Endocr Connect. 2018 Dec 1;7(12):R304-R315. doi: 10.1530/EC-18-0184.
Amrein K1,2, Papinutti A3, Mathew E3,4, Vila G5, Parekh D6.
- ICU adults getting 540,000 IU of Vitamin D were 2X more likely to be alive 30 days later – RCT June 2019
- Off topic: Improving your health BEFORE surgery (prehabilitation) helps your recovery - 2018
- 10 fewer days of ICU Mechanical Ventilation 300,000 IU injection of vitamin D – RCT March 2019
- Start the Vitamin Dosing before the surgery if at all possible
- Outcomes will be far better
- Add vitamin D if < 30 ng, not just < 12 ng
- Surgery/trauma reduces the vitamin D levels in a few days
- Use a gut-compatible form of vitamin D if there is a chance that the patient has poor gut (~30% of patients)
- Allocate some of the Vitamin D loading dose to very fast response type - inside the cheek or under the tongue
- raises vitamin D levels in ~3 hours instead of 12 hours
- Obese need larger doses to get to the same blood level
- Test vitamin D levels about a week after surgery/ICU - and replenish if < 30 ng
- Many studies have found that Omega-3 helps as well
- Avoid use of injection (too slow) and Vitamin D2 - poor response
- Consider adding something to increase amount of vitamin D which acutally gets to tissue
- Resveratrol, etc increase the activation of the Vitamin D Receptor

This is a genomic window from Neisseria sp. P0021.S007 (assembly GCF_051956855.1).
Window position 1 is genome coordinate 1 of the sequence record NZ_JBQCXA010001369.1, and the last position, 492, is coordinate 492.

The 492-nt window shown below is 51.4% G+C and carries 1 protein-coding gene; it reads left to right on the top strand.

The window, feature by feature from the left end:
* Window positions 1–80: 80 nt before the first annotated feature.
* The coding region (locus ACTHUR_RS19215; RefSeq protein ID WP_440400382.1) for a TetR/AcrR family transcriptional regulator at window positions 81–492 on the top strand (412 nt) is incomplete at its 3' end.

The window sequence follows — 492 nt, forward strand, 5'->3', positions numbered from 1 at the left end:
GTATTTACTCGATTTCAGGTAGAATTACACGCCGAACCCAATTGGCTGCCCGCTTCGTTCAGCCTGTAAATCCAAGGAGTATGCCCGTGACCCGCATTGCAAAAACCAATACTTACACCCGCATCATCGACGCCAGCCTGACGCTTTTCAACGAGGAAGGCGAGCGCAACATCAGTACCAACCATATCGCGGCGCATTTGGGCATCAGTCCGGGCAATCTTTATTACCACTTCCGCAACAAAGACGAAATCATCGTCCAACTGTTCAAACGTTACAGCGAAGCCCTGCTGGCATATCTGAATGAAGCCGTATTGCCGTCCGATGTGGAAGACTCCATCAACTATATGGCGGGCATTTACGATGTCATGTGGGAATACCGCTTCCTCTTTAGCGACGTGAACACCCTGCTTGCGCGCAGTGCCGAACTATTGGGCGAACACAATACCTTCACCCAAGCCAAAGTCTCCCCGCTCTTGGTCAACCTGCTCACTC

Download the PDF from VitaminDWiki
Large ongoing ICU trial starts with 540,000 IU
The prevalence of vitamin D deficiency in intensive care units ranges typically between 40 and 70%. There are many reasons for being or becoming deficient in the ICU. Hepatic, parathyroid and renal dysfunction additionally increases the risk for developing vitamin D deficiency. Moreover, therapeutic interventions like fluid resuscitation, dialysis, surgery, extracorporeal membrane oxygenation, cardiopulmonary bypass and plasma exchange may significantly reduce vitamin D levels. Many observational studies have consistently shown an association between low vitamin D levels and poor clinical outcomes in critically ill adults and children, including excess mortality and morbidity such as acute kidney injury, acute respiratory failure, duration of mechanical ventilation and sepsis. It is biologically plausible that vitamin D deficiency is an important and modifiable contributor to poor prognosis during and after critical illness. Although vitamin D supplementation is inexpensive, simple and has an excellent safety profile, testing for and treating vitamin D deficiency is currently not routinely performed. Overall, less than 800 patients have been included in RCTs worldwide, but the available data suggest that high-dose vitamin D supplementation could be beneficial. Two large RCTs in Europe and the United States, together aiming to recruit >5000 patients, have started in 2017, and will greatly improve our knowledge in this field. This review aims to summarize current knowledge in this interdisciplinary topic and give an outlook on its highly dynamic future.